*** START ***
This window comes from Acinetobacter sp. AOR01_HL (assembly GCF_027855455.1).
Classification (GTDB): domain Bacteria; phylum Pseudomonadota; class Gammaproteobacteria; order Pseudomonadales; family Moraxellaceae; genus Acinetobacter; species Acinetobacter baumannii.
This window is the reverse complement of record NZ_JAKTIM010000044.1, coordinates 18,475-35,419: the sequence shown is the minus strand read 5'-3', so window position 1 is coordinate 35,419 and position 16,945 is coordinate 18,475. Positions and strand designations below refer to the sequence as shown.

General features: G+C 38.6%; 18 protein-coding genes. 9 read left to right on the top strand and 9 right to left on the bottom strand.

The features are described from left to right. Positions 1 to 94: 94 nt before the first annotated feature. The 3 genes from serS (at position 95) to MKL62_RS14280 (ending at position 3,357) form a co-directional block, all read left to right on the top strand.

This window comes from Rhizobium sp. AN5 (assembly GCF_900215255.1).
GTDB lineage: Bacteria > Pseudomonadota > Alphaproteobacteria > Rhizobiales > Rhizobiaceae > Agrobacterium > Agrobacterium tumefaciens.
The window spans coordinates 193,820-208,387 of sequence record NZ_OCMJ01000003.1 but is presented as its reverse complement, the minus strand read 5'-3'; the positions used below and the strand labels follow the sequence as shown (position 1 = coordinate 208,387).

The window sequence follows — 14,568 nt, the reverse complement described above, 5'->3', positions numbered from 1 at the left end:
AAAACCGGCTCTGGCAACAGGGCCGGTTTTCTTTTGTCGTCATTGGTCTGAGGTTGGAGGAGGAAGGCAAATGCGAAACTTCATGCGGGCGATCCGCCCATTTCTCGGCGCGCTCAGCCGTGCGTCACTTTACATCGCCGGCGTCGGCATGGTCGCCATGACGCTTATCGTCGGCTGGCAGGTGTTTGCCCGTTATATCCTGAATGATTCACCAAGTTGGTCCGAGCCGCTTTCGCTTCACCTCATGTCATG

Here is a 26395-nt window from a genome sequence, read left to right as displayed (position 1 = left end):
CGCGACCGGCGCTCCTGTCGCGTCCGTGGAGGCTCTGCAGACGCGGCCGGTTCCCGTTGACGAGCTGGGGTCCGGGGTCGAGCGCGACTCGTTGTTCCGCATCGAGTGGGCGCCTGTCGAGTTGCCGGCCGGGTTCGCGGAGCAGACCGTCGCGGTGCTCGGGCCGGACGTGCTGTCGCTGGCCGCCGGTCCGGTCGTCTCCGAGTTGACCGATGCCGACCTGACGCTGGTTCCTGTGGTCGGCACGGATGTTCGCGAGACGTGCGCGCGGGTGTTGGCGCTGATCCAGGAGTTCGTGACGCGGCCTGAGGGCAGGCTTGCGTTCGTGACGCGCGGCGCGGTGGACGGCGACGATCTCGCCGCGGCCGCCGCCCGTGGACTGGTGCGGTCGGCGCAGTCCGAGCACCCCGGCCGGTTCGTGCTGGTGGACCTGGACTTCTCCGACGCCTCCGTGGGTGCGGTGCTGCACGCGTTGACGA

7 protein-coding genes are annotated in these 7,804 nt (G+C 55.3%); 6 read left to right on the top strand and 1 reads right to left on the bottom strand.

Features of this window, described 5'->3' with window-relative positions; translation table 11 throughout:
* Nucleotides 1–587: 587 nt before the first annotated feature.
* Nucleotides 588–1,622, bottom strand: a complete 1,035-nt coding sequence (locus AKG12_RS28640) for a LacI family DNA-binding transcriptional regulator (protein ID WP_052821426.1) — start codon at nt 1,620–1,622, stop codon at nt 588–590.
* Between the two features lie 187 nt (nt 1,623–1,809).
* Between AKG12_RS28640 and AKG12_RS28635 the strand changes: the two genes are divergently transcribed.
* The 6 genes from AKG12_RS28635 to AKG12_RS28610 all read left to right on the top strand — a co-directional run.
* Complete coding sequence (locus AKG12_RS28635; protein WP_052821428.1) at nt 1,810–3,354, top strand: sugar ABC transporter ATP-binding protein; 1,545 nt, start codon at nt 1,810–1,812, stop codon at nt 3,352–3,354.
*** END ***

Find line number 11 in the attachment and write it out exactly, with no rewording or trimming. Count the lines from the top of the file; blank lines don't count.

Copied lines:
Here is a 26395-nt window from a genome sequence, read left to right as displayed (position 1 = left end):